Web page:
New York Times Section A; Page 8; Column 4; Foreign Desk (Aug. 2, 1991):
Following are excerpts from President [George H.] Bush's speech today to the Ukrainian Parliament:
In Ukraine, in Russia, in Armenia and the Baltics, the spirit of liberty thrives. But freedom cannot survive if we let despots flourish or permit seemingly minor restrictions multiply until they form chains, until they form shackles...
And yet freedom is not the same as independence. Americans will not support those who seek freedom in order to replace a far-off tyranny with a local despotism. They will not aid those who promote a suicidal nationalism based upon ethnic hatred.
UKRAINE, "the breadbasket of Europe" is a land famous for its fertile black earth and its golden wheat. Yet, only forty years ago seven million Ukrainians starved to death although no natural catastrophe had visited the land. Forty years ago the people starved while the Soviet Union exported butter and grain. While Moscow banqueted, Ukraine hungered.
Stark, cold, statistics, the accounts of thousands of Ukrainian survivors and German; English and American eyewitnesses, as well as confessions of Moscow's agents and the admission of Stalin himself: All these have slowly seeped out of the Iron Curtain and have been piled into a tremendous mountain of facts. The whole story, pieced together like a jig-saw puzzle, ends with the biggest puzzle of all: Why did Moscow decide to starve to death seven million Ukrainians?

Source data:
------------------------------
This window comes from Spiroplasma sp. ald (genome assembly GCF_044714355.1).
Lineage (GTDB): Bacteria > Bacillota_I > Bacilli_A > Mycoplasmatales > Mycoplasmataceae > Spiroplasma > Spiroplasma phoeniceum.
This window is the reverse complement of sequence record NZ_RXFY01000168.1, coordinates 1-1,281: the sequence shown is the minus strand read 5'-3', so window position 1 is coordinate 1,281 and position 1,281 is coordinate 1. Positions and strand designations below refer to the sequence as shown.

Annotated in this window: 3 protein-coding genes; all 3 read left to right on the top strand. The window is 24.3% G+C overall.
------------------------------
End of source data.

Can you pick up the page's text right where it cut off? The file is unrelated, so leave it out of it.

William Safire, "Victory in the Baltics," New York Times Section A; Page 37; Column 1; Editorial Desk (Late edition, Nov. 21, 2002):
In those days, the breakup of the powerful Soviet Union was not so inevitable. But because of their unique diplomatic status, the Baltic States -- Latvia, Estonia and Lithuania -- were seen by U.S. hard-liners as the path to the end of the hollowed-out Soviet empire.
The elder President Bush was blind to this opportunity. On the contrary, on a visit to Kiev he urged Ukrainians to stay with Moscow. (He was furious when his talk was labeled the "Chicken Kiev" speech in this space, and has not spoken to me since.)
With freedom comes opportunity: In no-longer-occupied Latvia today, the average age of ministers is 38, and the president, foreign minister and speaker of Parliament are all women.
So is the crusading editor of Diena, Latvia's most influential newspaper. Those were hard but exciting times, says Sarmite Elerte in Riga, remembering the heady days of rising resistance to tyranny. Now we are a happily boring Western country..)
So what say you all: should the Kurds in Iraq be trusted to exercise the autonomy - not independence, for this they have forsworn -, can and should the Kurds in northern Iraq be trusted to exercise responsibly the autonomy within Iraq that they already have and that they want to preserve? Or must the United States betray the Kurds - again -, this time for the purpose of persuading the Turks to collaborate with the coalition of the willing in the armed struggle against Saddam Hussein? Do we face a tragic choice? Or is this - the [possible] breaking of Kurdish eggs - just another example of countless instances of the callousness of the powerful toward powerless ethnic and national groups? (I wonder: if the Russians continue to offer resistance to American suasion in the Security Council, will the State Department be moved, now, to complain, loudly, about Russian atrocities in Chechnya?)